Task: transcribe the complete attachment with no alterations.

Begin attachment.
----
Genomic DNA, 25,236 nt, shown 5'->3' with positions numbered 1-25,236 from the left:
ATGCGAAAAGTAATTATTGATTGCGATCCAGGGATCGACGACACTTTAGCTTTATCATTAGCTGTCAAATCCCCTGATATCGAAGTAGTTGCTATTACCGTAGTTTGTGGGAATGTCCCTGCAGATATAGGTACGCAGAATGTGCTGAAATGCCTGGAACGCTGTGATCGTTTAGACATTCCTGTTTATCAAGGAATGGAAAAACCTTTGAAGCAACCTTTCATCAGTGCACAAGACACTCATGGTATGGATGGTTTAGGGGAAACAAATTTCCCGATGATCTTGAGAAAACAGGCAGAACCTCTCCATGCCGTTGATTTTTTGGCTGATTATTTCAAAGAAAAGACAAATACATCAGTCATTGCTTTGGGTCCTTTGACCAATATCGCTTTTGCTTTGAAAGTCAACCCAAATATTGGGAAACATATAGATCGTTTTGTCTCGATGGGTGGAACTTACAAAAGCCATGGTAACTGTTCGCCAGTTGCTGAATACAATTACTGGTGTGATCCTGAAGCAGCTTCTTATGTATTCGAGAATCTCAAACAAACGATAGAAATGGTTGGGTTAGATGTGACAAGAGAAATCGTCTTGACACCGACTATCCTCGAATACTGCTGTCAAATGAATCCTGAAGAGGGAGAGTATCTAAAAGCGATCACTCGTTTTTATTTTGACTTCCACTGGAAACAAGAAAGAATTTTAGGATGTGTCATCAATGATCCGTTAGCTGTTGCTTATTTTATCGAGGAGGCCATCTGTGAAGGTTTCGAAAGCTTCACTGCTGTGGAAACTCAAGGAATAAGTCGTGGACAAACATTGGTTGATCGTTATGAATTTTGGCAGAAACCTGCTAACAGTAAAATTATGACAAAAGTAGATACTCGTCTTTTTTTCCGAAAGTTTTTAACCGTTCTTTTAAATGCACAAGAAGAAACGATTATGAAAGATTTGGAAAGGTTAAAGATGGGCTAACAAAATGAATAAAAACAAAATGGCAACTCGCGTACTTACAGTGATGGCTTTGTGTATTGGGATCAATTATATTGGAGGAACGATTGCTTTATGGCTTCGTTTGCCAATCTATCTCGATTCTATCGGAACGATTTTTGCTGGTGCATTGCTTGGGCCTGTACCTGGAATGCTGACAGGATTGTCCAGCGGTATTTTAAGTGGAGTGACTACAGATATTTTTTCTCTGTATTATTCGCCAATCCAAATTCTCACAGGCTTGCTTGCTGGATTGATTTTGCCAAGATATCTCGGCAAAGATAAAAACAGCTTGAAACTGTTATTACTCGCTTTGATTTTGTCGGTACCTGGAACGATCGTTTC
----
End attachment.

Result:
Genomic DNA, 25,236 nt, shown 5'->3' with positions numbered 1-25,236 from the left:
ATGCGAAAAGTAATTATTGATTGCGATCCAGGGATCGACGACACTTTAGCTTTATCATTAGCTGTCAAATCCCCTGATATCGAAGTAGTTGCTATTACCGTAGTTTGTGGGAATGTCCCTGCAGATATAGGTACGCAGAATGTGCTGAAATGCCTGGAACGCTGTGATCGTTTAGACATTCCTGTTTATCAAGGAATGGAAAAACCTTTGAAGCAACCTTTCATCAGTGCACAAGACACTCATGGTATGGATGGTTTAGGGGAAACAAATTTCCCGATGATCTTGAGAAAACAGGCAGAACCTCTCCATGCCGTTGATTTTTTGGCTGATTATTTCAAAGAAAAGACAAATACATCAGTCATTGCTTTGGGTCCTTTGACCAATATCGCTTTTGCTTTGAAAGTCAACCCAAATATTGGGAAACATATAGATCGTTTTGTCTCGATGGGTGGAACTTACAAAAGCCATGGTAACTGTTCGCCAGTTGCTGAATACAATTACTGGTGTGATCCTGAAGCAGCTTCTTATGTATTCGAGAATCTCAAACAAACGATAGAAATGGTTGGGTTAGATGTGACAAGAGAAATCGTCTTGACACCGACTATCCTCGAATACTGCTGTCAAATGAATCCTGAAGAGGGAGAGTATCTAAAAGCGATCACTCGTTTTTATTTTGACTTCCACTGGAAACAAGAAAGAATTTTAGGATGTGTCATCAATGATCCGTTAGCTGTTGCTTATTTTATCGAGGAGGCCATCTGTGAAGGTTTCGAAAGCTTCACTGCTGTGGAAACTCAAGGAATAAGTCGTGGACAAACATTGGTTGATCGTTATGAATTTTGGCAGAAACCTGCTAACAGTAAAATTATGACAAAAGTAGATACTCGTCTTTTTTTCCGAAAGTTTTTAACCGTTCTTTTAAATGCACAAGAAGAAACGATTATGAAAGATTTGGAAAGGTTAAAGATGGGCTAACAAAATGAATAAAAACAAAATGGCAACTCGCGTACTTACAGTGATGGCTTTGTGTATTGGGATCAATTATATTGGAGGAACGATTGCTTTATGGCTTCGTTTGCCAATCTATCTCGATTCTATCGGAACGATTTTTGCTGGTGCATTGCTTGGGCCTGTACCTGGAATGCTGACAGGATTGTCCAGCGGTATTTTAAGTGGAGTGACTACAGATATTTTTTCTCTGTATTATTCGCCAATCCAAATTCTCACAGGCTTGCTTGCTGGATTGATTTTGCCAAGATATCTCGGCAAAGATAAAAACAGCTTGAAACTGTTATTACTCGCTTTGATTTTGTCGGTACCTGGAACGATCGTTTC